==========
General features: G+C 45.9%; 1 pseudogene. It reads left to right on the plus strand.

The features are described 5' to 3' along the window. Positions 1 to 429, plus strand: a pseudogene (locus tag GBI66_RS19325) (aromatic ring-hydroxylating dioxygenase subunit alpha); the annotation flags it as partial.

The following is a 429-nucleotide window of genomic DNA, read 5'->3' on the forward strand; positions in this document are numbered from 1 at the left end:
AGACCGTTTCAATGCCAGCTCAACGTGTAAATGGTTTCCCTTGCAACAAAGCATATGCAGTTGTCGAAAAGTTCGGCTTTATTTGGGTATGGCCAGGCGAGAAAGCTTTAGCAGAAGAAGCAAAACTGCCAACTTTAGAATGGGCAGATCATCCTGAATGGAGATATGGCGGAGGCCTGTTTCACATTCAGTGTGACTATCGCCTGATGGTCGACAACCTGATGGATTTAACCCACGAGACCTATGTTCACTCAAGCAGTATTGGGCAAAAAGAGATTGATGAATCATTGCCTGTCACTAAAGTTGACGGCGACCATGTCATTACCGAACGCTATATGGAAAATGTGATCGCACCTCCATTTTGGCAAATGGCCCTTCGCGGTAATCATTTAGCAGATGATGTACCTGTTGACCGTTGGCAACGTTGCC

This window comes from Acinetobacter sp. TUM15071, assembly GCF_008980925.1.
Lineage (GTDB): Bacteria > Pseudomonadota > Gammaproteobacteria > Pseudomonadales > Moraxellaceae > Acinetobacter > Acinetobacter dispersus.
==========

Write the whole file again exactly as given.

General features: G+C 45.9%; 1 pseudogene. It reads left to right on the plus strand.

The features are described 5' to 3' along the window. Positions 1 to 429, plus strand: a pseudogene (locus tag GBI66_RS19325) (aromatic ring-hydroxylating dioxygenase subunit alpha); the annotation flags it as partial.

The following is a 429-nucleotide window of genomic DNA, read 5'->3' on the forward strand; positions in this document are numbered from 1 at the left end:
AGACCGTTTCAATGCCAGCTCAACGTGTAAATGGTTTCCCTTGCAACAAAGCATATGCAGTTGTCGAAAAGTTCGGCTTTATTTGGGTATGGCCAGGCGAGAAAGCTTTAGCAGAAGAAGCAAAACTGCCAACTTTAGAATGGGCAGATCATCCTGAATGGAGATATGGCGGAGGCCTGTTTCACATTCAGTGTGACTATCGCCTGATGGTCGACAACCTGATGGATTTAACCCACGAGACCTATGTTCACTCAAGCAGTATTGGGCAAAAAGAGATTGATGAATCATTGCCTGTCACTAAAGTTGACGGCGACCATGTCATTACCGAACGCTATATGGAAAATGTGATCGCACCTCCATTTTGGCAAATGGCCCTTCGCGGTAATCATTTAGCAGATGATGTACCTGTTGACCGTTGGCAACGTTGCC

This window comes from Acinetobacter sp. TUM15071, assembly GCF_008980925.1.
Lineage (GTDB): Bacteria > Pseudomonadota > Gammaproteobacteria > Pseudomonadales > Moraxellaceae > Acinetobacter > Acinetobacter dispersus.